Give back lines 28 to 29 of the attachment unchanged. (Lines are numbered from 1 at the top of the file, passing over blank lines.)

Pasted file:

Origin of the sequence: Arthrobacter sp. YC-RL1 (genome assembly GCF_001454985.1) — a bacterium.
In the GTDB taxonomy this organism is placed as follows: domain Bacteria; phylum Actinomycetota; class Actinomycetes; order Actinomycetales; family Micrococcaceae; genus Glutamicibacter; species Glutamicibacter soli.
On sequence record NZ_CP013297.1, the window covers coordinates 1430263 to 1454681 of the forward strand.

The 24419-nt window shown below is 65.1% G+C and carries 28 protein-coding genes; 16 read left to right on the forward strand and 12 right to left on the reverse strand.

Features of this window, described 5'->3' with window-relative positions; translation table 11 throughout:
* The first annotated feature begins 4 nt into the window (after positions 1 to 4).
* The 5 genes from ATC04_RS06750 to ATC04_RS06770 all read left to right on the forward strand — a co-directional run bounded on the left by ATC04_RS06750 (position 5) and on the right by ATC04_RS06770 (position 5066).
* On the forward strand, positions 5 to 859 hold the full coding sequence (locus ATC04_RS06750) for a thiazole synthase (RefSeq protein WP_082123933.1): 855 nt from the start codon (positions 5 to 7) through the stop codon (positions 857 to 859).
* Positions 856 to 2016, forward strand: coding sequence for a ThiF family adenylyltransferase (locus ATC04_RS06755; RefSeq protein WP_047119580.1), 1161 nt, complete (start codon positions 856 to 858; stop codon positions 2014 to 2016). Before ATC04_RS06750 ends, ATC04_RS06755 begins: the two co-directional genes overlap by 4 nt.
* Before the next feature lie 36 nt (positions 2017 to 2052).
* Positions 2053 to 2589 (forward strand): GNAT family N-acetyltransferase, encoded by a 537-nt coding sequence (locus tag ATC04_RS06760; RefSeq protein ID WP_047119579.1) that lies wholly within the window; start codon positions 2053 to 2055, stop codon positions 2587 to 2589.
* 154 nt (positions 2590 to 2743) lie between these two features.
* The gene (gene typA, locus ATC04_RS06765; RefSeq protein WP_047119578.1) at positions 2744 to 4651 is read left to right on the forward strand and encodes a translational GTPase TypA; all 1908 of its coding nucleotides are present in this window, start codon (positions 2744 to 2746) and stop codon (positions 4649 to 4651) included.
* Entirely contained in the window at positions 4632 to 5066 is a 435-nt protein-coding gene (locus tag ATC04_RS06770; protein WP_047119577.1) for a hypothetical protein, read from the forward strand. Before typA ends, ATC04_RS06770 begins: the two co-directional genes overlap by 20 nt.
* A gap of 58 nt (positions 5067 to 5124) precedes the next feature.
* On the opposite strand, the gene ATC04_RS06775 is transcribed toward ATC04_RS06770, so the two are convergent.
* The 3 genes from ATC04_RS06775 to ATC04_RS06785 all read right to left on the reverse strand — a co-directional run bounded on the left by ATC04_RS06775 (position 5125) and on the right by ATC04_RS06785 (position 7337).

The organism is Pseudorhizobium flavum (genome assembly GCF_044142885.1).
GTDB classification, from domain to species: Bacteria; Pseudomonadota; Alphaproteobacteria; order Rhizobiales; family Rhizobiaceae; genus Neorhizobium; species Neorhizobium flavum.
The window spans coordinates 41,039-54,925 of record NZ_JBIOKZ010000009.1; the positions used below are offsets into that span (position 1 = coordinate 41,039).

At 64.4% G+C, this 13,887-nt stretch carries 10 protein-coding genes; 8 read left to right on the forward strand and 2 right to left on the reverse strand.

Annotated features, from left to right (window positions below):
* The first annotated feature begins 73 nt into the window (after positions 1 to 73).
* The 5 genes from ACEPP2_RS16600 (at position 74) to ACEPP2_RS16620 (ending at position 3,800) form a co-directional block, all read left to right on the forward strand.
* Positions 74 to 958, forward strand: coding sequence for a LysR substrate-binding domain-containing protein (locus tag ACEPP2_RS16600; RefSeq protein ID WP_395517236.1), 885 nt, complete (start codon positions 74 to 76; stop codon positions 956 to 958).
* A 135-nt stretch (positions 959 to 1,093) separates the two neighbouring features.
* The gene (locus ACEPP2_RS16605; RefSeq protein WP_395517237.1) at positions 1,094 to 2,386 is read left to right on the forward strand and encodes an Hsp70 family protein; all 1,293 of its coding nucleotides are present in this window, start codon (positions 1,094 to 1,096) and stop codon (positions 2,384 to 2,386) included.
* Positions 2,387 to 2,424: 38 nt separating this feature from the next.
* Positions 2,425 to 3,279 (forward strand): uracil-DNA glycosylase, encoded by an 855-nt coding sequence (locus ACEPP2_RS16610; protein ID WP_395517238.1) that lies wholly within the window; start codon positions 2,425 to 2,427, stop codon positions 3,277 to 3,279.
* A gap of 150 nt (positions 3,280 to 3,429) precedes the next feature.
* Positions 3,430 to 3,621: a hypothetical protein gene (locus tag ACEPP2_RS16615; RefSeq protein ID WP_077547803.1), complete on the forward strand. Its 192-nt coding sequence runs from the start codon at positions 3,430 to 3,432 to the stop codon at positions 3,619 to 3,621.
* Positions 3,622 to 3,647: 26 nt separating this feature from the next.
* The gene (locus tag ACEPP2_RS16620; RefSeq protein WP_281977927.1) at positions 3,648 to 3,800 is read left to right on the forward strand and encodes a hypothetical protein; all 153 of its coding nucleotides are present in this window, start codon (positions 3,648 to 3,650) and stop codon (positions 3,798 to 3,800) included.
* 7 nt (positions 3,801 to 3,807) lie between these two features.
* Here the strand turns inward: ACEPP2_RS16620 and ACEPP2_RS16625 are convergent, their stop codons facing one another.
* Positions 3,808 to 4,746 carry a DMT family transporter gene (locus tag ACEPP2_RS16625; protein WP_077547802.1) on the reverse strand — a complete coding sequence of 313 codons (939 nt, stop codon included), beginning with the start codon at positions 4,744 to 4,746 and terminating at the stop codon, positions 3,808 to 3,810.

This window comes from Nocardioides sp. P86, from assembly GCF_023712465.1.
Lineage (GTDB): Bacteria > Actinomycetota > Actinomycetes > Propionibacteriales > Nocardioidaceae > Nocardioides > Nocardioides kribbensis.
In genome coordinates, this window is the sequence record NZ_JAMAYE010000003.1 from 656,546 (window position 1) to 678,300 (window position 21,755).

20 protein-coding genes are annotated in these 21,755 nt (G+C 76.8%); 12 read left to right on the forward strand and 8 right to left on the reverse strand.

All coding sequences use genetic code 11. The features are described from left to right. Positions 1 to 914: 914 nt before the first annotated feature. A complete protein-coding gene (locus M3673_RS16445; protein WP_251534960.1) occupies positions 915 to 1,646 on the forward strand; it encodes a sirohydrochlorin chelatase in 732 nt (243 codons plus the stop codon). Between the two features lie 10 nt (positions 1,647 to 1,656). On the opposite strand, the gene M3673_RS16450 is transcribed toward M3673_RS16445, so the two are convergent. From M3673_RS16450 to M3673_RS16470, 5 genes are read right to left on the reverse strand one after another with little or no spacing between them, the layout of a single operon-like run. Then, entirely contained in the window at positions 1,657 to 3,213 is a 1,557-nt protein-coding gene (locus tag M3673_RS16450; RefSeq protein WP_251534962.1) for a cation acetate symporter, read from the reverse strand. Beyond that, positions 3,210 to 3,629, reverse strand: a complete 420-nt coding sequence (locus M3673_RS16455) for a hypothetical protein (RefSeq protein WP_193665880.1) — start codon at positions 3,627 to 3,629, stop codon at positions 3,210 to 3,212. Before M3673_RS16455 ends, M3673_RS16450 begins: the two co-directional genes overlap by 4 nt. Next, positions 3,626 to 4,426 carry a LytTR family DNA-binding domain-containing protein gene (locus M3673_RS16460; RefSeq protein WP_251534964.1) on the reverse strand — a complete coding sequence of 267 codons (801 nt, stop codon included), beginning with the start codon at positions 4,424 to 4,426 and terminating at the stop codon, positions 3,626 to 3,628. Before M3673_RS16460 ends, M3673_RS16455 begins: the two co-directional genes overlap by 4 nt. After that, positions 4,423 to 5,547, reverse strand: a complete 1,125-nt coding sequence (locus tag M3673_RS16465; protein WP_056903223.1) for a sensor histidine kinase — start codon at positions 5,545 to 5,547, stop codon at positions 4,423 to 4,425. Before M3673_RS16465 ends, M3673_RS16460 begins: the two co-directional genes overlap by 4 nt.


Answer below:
* Positions 2,387 to 2,424: 38 nt separating this feature from the next.
* Positions 2,425 to 3,279 (forward strand): uracil-DNA glycosylase, encoded by an 855-nt coding sequence (locus ACEPP2_RS16610; protein ID WP_395517238.1) that lies wholly within the window; start codon positions 2,425 to 2,427, stop codon positions 3,277 to 3,279.